Prosecutors, Defense Jockey Over Black Sentence
Posted July 10, 2007
Raleigh, N.C. — The positioning over the proper punishment for former House Speaker Jim Black on federal corruption charges continued Tuesday in the final day before he is sentenced.
Black faces up to 10 years in prison after he pleaded guilty in February to accepting more than $25,000 from chiropractors in exchange for backing legislation favorable to the industry.
Black's attorney requested a 35-day delay last week, saying the pre-sentence report compiled in the case sought a harsher prison sentence than earlier anticipated. Ken Bell asked U.S. District Judge Terrence Boyle for extra time to prepare opposition to the report.
But Boyle never signed an order granting the delay, and the U.S. Attorney's Office in Raleigh issued an advisory Tuesday morning that the sentencing would be held at 9 a.m. Wednesday instead of 10 a.m.
Prosecutors filed court documents Monday calling for a stiff sentence, saying Black didn't help authorities investigate public corruption and had a history of questionable dealings.
In 2000, Black accepted a $500,000 donation from a lobbyist and never reported it. He wasn't prosecuted on the offense because the statute of limitations had passed, but authorities said it demonstrated his lack of credibility.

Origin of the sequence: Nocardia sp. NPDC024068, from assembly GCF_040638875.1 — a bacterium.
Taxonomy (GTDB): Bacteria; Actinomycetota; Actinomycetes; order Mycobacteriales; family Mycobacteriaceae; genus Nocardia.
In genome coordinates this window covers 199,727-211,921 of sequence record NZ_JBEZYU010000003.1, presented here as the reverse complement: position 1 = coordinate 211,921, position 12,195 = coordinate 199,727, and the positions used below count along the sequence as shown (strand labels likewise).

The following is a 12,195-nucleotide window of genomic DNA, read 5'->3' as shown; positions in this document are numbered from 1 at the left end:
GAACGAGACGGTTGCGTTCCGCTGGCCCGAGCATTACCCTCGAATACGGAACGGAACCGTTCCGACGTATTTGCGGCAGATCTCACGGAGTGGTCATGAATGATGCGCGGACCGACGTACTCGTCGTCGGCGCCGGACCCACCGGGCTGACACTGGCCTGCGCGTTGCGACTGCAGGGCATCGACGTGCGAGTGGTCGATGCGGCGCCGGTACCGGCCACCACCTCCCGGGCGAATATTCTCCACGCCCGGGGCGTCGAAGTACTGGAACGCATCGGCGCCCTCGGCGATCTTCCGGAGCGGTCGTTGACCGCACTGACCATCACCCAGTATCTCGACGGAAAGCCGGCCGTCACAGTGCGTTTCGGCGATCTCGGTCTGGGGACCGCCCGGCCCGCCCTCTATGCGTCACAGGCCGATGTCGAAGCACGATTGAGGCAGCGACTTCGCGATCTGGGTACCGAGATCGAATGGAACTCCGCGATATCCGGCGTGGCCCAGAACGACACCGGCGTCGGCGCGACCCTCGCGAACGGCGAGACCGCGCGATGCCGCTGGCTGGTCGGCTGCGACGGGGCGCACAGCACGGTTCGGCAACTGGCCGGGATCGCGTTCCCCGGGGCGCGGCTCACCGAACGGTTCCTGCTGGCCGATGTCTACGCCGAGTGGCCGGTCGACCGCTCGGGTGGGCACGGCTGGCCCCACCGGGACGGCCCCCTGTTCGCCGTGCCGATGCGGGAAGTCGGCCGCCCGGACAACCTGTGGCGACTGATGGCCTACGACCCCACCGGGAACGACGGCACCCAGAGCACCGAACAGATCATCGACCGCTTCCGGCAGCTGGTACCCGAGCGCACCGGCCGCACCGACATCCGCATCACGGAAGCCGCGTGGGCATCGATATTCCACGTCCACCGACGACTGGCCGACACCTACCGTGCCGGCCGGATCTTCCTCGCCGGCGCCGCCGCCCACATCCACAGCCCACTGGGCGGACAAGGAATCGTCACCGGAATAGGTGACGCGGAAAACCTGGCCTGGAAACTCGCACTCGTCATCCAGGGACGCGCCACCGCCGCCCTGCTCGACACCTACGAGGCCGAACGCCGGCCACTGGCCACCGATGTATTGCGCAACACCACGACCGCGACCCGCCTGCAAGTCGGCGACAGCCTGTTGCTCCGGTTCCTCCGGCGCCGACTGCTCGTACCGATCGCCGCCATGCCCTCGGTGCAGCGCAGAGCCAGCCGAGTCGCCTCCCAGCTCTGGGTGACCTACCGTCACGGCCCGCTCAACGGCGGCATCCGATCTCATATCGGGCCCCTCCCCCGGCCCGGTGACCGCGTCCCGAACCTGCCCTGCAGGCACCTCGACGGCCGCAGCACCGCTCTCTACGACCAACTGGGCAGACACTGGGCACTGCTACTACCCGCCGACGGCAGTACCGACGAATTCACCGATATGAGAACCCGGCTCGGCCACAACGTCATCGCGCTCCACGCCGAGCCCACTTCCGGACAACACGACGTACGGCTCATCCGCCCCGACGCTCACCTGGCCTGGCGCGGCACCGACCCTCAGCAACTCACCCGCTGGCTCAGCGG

"The idea that the speaker would be soliciting $500,000 for any purpose from a single lobbyist shocks the imagination," said Joe Sinsheimer, a former political consultant who is a long-time Black critic.
Sinsheimer said he expects Black to be sentenced to more than four years in prison. Bob Hall, executive director of Democracy North Carolina, said he also thinks Black deserves time behind bars.
"It would not serve the public well for a man of this level to have gotten away with what he did," said Hall, who filed the original complaint that launched a State Board of Elections investigation into Black's campaign finances.
Black's attorneys filed their own paperwork Monday, asking that the Charlotte-area optometrist pay his debt to society by opening an eye clinic for needy children.
Some people, including Republican Sen. Neal Hunt of Wake County, called that a practical sentence.
"He's not a threat to society. He's being punished. It's house arrest. He's helping this state. I can't see why not do it," Hunt said.
But Sinsheimer said it sends a bad message for Black, who also faces sentencing on state corruption charges, to get off without any jail time.
"The idea Jim Black would escape prison time is ridiculous and, quite frankly, if it happened, would set a terrible double standard," he said.